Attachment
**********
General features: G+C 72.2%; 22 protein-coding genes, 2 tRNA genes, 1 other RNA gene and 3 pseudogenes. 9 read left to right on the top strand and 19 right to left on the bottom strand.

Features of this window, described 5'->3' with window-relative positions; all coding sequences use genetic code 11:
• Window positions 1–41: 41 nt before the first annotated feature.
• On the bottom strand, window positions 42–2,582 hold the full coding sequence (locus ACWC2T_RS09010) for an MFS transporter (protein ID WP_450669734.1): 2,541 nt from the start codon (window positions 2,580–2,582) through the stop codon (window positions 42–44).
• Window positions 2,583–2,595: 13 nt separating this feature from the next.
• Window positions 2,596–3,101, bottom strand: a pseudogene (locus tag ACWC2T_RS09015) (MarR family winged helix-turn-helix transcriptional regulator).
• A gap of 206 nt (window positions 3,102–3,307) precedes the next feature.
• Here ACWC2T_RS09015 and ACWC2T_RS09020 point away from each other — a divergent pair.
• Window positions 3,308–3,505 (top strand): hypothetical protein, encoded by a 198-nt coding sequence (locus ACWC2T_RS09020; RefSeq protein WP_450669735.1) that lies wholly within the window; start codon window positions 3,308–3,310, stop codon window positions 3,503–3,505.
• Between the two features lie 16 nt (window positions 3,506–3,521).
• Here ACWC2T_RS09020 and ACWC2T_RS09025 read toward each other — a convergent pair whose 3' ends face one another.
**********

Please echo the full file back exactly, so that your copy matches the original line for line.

General features: G+C 72.2%; 22 protein-coding genes, 2 tRNA genes, 1 other RNA gene and 3 pseudogenes. 9 read left to right on the top strand and 19 right to left on the bottom strand.

Features of this window, described 5'->3' with window-relative positions; all coding sequences use genetic code 11:
• Window positions 1–41: 41 nt before the first annotated feature.
• On the bottom strand, window positions 42–2,582 hold the full coding sequence (locus ACWC2T_RS09010) for an MFS transporter (protein ID WP_450669734.1): 2,541 nt from the start codon (window positions 2,580–2,582) through the stop codon (window positions 42–44).
• Window positions 2,583–2,595: 13 nt separating this feature from the next.
• Window positions 2,596–3,101, bottom strand: a pseudogene (locus tag ACWC2T_RS09015) (MarR family winged helix-turn-helix transcriptional regulator).
• A gap of 206 nt (window positions 3,102–3,307) precedes the next feature.
• Here ACWC2T_RS09015 and ACWC2T_RS09020 point away from each other — a divergent pair.
• Window positions 3,308–3,505 (top strand): hypothetical protein, encoded by a 198-nt coding sequence (locus ACWC2T_RS09020; RefSeq protein WP_450669735.1) that lies wholly within the window; start codon window positions 3,308–3,310, stop codon window positions 3,503–3,505.
• Between the two features lie 16 nt (window positions 3,506–3,521).
• Here ACWC2T_RS09020 and ACWC2T_RS09025 read toward each other — a convergent pair whose 3' ends face one another.